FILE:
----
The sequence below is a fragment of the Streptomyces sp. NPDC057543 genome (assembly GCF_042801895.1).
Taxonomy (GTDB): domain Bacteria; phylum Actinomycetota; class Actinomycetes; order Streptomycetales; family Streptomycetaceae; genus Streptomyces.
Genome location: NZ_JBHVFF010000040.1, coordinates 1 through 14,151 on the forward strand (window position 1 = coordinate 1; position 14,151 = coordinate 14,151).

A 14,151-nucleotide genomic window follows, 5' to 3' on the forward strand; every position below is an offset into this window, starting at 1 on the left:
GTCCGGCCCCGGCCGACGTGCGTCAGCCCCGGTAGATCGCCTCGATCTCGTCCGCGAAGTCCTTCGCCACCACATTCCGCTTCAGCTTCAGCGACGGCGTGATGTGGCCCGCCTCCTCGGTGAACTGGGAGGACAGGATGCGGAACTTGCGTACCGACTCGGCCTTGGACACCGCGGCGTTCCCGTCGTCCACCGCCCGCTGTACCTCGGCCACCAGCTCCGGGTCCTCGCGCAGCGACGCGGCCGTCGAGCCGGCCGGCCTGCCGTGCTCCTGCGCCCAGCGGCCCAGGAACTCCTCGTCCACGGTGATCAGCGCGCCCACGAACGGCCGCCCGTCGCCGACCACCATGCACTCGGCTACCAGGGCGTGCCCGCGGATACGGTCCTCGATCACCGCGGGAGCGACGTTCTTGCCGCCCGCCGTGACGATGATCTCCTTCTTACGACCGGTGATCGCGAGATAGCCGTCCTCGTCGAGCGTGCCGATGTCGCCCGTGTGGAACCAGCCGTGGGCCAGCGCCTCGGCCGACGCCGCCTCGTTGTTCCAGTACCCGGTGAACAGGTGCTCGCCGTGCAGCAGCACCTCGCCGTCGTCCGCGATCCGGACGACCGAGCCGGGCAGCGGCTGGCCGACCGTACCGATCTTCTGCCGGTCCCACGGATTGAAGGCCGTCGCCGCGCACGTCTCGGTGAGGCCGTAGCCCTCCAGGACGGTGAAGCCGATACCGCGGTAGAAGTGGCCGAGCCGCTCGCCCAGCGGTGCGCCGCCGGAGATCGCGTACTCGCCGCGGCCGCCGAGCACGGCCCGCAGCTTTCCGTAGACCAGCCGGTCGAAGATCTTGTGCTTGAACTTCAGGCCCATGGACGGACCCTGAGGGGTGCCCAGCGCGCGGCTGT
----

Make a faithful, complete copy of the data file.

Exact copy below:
The sequence below is a fragment of the Streptomyces sp. NPDC057543 genome (assembly GCF_042801895.1).
Taxonomy (GTDB): domain Bacteria; phylum Actinomycetota; class Actinomycetes; order Streptomycetales; family Streptomycetaceae; genus Streptomyces.
Genome location: NZ_JBHVFF010000040.1, coordinates 1 through 14,151 on the forward strand (window position 1 = coordinate 1; position 14,151 = coordinate 14,151).

A 14,151-nucleotide genomic window follows, 5' to 3' on the forward strand; every position below is an offset into this window, starting at 1 on the left:
GTCCGGCCCCGGCCGACGTGCGTCAGCCCCGGTAGATCGCCTCGATCTCGTCCGCGAAGTCCTTCGCCACCACATTCCGCTTCAGCTTCAGCGACGGCGTGATGTGGCCCGCCTCCTCGGTGAACTGGGAGGACAGGATGCGGAACTTGCGTACCGACTCGGCCTTGGACACCGCGGCGTTCCCGTCGTCCACCGCCCGCTGTACCTCGGCCACCAGCTCCGGGTCCTCGCGCAGCGACGCGGCCGTCGAGCCGGCCGGCCTGCCGTGCTCCTGCGCCCAGCGGCCCAGGAACTCCTCGTCCACGGTGATCAGCGCGCCCACGAACGGCCGCCCGTCGCCGACCACCATGCACTCGGCTACCAGGGCGTGCCCGCGGATACGGTCCTCGATCACCGCGGGAGCGACGTTCTTGCCGCCCGCCGTGACGATGATCTCCTTCTTACGACCGGTGATCGCGAGATAGCCGTCCTCGTCGAGCGTGCCGATGTCGCCCGTGTGGAACCAGCCGTGGGCCAGCGCCTCGGCCGACGCCGCCTCGTTGTTCCAGTACCCGGTGAACAGGTGCTCGCCGTGCAGCAGCACCTCGCCGTCGTCCGCGATCCGGACGACCGAGCCGGGCAGCGGCTGGCCGACCGTACCGATCTTCTGCCGGTCCCACGGATTGAAGGCCGTCGCCGCGCACGTCTCGGTGAGGCCGTAGCCCTCCAGGACGGTGAAGCCGATACCGCGGTAGAAGTGGCCGAGCCGCTCGCCCAGCGGTGCGCCGCCGGAGATCGCGTACTCGCCGCGGCCGCCGAGCACGGCCCGCAGCTTTCCGTAGACCAGCCGGTCGAAGATCTTGTGCTTGAACTTCAGGCCCATGGACGGACCCTGAGGGGTGCCCAGCGCGCGGCTGT